With the healthcare system in the state it's in and the current rate of reimbursements, some physicians need to consider ways to increase their income.
One common way is the addition of ancillary services to your practice. Some offices have in-house labs. We do hemoglobin A1C tests. Well, in our case, it is more a service we provide, and we make a buck or two. I certainly can't retire early from the income we make from that. But offices that have a more extensive lab can add a few dollars to the bottom line. Imaging studies can also be a source of additional income. Of course, that requires personnel trained to do the job, and may require certification.
In addition to adding to the practice, there are other potential sources of income for physicians. Speaking for a pharmaceutical company is an example. I know there are physicians who frown on that as they feel that it is "selling out." I feel that if you legitimately believe in the drug and would use it regardless of whether you are a speaker or not, then there is no harm in speaking for the company. I try to focus my lectures on the physiology of the disease state, and try not to dwell on the medication (within the confines of the FDA-approved slides, that is).
Another source of additional income is doing independent medical examinations for legal cases. There are companies lawyers contract with to find experts in certain fields. They then ask a physician to examine a client (usually the plaintiff) and to draw a conclusion based on the history and physical examination and a review of the medical records. The physician gets paid for his time and expertise regardless of the outcome of the case, so the physician shouldn't feel pressured to come up with a conclusion that supports either side. It can be sort of fun to peruse the records and connect the dots. And, you get to bill like a lawyer does — by the hour, for a few hundred each hour. The thicker the medical records, the longer it takes to reads through them.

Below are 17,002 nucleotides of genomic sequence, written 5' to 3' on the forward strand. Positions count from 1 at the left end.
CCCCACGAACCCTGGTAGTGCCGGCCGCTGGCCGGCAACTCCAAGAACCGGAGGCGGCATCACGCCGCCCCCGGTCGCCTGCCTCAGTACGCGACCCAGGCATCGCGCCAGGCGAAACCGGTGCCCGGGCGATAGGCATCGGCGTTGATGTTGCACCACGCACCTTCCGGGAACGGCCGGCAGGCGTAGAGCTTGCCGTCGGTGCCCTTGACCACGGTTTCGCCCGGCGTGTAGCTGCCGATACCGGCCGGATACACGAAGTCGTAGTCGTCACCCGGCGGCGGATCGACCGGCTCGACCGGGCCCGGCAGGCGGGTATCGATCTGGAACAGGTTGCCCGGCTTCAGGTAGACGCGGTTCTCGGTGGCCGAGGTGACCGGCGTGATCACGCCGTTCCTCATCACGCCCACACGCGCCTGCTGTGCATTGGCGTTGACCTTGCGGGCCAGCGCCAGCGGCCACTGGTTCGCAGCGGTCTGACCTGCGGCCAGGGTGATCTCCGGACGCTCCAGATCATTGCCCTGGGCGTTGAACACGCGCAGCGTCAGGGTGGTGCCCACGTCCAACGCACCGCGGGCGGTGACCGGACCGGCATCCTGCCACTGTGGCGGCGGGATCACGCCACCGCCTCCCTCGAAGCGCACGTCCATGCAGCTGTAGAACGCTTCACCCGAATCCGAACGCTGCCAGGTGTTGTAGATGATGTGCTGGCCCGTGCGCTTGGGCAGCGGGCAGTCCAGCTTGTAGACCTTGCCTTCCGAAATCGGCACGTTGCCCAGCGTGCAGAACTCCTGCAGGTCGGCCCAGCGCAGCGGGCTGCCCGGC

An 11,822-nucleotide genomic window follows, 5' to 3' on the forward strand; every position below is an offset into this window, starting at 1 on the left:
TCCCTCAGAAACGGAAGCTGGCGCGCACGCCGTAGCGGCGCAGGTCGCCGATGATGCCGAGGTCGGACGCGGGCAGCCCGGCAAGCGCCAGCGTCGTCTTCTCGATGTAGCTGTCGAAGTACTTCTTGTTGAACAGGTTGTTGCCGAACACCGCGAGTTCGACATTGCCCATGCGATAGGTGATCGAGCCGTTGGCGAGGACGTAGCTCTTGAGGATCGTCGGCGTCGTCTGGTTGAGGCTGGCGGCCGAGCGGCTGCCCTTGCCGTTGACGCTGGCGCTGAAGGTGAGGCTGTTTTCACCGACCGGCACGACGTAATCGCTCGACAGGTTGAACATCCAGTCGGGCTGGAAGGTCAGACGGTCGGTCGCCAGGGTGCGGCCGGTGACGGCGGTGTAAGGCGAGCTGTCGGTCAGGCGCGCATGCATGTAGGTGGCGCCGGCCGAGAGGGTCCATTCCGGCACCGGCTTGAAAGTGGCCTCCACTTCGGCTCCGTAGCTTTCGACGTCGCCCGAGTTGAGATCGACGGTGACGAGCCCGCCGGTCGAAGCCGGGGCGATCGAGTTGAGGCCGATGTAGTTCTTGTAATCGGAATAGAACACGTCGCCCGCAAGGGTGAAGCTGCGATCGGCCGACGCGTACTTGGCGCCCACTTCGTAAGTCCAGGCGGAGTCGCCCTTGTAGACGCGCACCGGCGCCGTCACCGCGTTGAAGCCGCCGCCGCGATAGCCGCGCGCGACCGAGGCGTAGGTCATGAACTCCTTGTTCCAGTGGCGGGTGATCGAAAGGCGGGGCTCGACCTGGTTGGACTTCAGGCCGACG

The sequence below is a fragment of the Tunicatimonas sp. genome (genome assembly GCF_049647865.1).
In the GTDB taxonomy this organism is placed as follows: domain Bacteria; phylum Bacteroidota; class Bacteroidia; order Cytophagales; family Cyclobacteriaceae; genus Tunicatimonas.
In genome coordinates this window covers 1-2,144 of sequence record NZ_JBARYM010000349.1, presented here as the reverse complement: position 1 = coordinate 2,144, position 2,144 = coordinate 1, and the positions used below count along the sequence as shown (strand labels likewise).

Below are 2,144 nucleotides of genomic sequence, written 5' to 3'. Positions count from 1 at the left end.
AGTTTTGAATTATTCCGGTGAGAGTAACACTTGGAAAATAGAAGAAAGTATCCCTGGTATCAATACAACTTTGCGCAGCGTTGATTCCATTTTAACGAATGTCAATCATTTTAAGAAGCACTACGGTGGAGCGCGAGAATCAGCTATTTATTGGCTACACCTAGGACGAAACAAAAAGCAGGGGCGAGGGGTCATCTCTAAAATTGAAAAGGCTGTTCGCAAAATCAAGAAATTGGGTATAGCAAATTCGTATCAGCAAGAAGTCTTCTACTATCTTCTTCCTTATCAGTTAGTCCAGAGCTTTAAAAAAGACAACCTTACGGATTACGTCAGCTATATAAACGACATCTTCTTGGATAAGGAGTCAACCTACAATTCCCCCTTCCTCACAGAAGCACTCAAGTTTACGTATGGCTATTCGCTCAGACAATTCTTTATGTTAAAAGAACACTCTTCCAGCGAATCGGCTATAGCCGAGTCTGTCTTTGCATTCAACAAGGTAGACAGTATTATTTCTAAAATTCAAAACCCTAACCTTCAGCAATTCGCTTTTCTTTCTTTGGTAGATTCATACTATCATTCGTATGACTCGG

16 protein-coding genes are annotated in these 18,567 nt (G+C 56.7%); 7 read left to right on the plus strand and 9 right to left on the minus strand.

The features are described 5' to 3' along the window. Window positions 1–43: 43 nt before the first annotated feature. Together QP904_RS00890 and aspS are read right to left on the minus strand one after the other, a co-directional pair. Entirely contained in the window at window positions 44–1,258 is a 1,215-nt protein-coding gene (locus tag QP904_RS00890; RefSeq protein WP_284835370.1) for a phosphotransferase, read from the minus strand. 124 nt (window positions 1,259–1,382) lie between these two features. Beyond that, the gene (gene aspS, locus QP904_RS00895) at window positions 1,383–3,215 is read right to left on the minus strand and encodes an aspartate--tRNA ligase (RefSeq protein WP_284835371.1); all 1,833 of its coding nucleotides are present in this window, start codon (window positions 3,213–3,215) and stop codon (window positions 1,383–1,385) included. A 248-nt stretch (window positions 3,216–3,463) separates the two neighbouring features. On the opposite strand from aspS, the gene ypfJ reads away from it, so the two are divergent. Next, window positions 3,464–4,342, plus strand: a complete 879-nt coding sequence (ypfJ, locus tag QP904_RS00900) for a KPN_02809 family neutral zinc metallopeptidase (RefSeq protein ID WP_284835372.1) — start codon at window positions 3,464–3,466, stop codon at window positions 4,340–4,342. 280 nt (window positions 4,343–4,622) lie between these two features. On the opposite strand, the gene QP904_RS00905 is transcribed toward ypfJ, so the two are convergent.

Clinical research can also be a good source of income. It does require time and expertise, and the right connections. You need a research coordinator as well, often a nurse, but it can be a medical assistant. Pharmaceutical companies generally also sponsor this type of research. If you have the right patient population and the appropriate staff, it can add up to several thousands of dollars a year. And it can be fun and interesting, too. OK, the nerd in me must have just surfaced. Did I just say research is fun?
So, yes, we entered the field of medicine to help people, but also did it because we enjoy science and discovery. Adding researcher and medical examiner to our list of roles gives us additional ways to use our skills while making a few bucks.